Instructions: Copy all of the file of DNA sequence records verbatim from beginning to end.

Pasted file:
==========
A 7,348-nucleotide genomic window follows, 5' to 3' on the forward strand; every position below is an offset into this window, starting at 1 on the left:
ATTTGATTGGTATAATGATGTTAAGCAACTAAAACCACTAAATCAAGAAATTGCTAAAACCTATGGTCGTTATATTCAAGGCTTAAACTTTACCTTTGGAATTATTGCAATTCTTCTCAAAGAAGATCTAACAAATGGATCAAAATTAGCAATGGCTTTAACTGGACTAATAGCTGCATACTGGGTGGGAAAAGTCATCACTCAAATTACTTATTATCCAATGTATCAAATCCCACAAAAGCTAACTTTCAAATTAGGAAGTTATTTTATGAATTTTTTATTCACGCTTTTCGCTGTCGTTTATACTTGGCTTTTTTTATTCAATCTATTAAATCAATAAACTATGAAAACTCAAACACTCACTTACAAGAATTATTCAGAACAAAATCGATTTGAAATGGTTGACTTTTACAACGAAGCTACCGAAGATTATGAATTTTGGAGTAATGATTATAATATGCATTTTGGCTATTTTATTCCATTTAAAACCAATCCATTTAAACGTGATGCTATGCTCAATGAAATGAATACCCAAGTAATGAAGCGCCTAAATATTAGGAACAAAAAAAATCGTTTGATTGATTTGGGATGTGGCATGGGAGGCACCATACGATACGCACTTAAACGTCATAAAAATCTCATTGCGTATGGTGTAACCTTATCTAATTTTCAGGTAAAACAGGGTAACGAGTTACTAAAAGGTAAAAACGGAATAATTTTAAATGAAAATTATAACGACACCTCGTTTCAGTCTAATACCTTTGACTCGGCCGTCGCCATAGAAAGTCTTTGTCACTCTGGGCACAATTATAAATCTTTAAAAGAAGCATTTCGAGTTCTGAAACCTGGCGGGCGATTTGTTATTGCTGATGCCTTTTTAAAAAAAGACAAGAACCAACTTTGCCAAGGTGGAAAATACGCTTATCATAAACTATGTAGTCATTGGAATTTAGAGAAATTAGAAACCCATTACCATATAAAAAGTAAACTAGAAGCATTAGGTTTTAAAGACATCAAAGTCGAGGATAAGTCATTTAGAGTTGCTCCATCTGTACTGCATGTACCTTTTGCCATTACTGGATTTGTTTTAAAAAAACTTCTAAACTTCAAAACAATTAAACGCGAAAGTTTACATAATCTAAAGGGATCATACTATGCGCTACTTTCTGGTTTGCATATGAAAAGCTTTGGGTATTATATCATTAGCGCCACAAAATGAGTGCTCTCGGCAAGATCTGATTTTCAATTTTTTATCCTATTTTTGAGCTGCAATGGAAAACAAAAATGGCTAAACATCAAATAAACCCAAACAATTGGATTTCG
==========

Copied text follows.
A 7,348-nucleotide genomic window follows, 5' to 3' on the forward strand; every position below is an offset into this window, starting at 1 on the left:
ATTTGATTGGTATAATGATGTTAAGCAACTAAAACCACTAAATCAAGAAATTGCTAAAACCTATGGTCGTTATATTCAAGGCTTAAACTTTACCTTTGGAATTATTGCAATTCTTCTCAAAGAAGATCTAACAAATGGATCAAAATTAGCAATGGCTTTAACTGGACTAATAGCTGCATACTGGGTGGGAAAAGTCATCACTCAAATTACTTATTATCCAATGTATCAAATCCCACAAAAGCTAACTTTCAAATTAGGAAGTTATTTTATGAATTTTTTATTCACGCTTTTCGCTGTCGTTTATACTTGGCTTTTTTTATTCAATCTATTAAATCAATAAACTATGAAAACTCAAACACTCACTTACAAGAATTATTCAGAACAAAATCGATTTGAAATGGTTGACTTTTACAACGAAGCTACCGAAGATTATGAATTTTGGAGTAATGATTATAATATGCATTTTGGCTATTTTATTCCATTTAAAACCAATCCATTTAAACGTGATGCTATGCTCAATGAAATGAATACCCAAGTAATGAAGCGCCTAAATATTAGGAACAAAAAAAATCGTTTGATTGATTTGGGATGTGGCATGGGAGGCACCATACGATACGCACTTAAACGTCATAAAAATCTCATTGCGTATGGTGTAACCTTATCTAATTTTCAGGTAAAACAGGGTAACGAGTTACTAAAAGGTAAAAACGGAATAATTTTAAATGAAAATTATAACGACACCTCGTTTCAGTCTAATACCTTTGACTCGGCCGTCGCCATAGAAAGTCTTTGTCACTCTGGGCACAATTATAAATCTTTAAAAGAAGCATTTCGAGTTCTGAAACCTGGCGGGCGATTTGTTATTGCTGATGCCTTTTTAAAAAAAGACAAGAACCAACTTTGCCAAGGTGGAAAATACGCTTATCATAAACTATGTAGTCATTGGAATTTAGAGAAATTAGAAACCCATTACCATATAAAAAGTAAACTAGAAGCATTAGGTTTTAAAGACATCAAAGTCGAGGATAAGTCATTTAGAGTTGCTCCATCTGTACTGCATGTACCTTTTGCCATTACTGGATTTGTTTTAAAAAAACTTCTAAACTTCAAAACAATTAAACGCGAAAGTTTACATAATCTAAAGGGATCATACTATGCGCTACTTTCTGGTTTGCATATGAAAAGCTTTGGGTATTATATCATTAGCGCCACAAAATGAGTGCTCTCGGCAAGATCTGATTTTCAATTTTTTATCCTATTTTTGAGCTGCAATGGAAAACAAAAATGGCTAAACATCAAATAAACCCAAACAATTGGATTTCG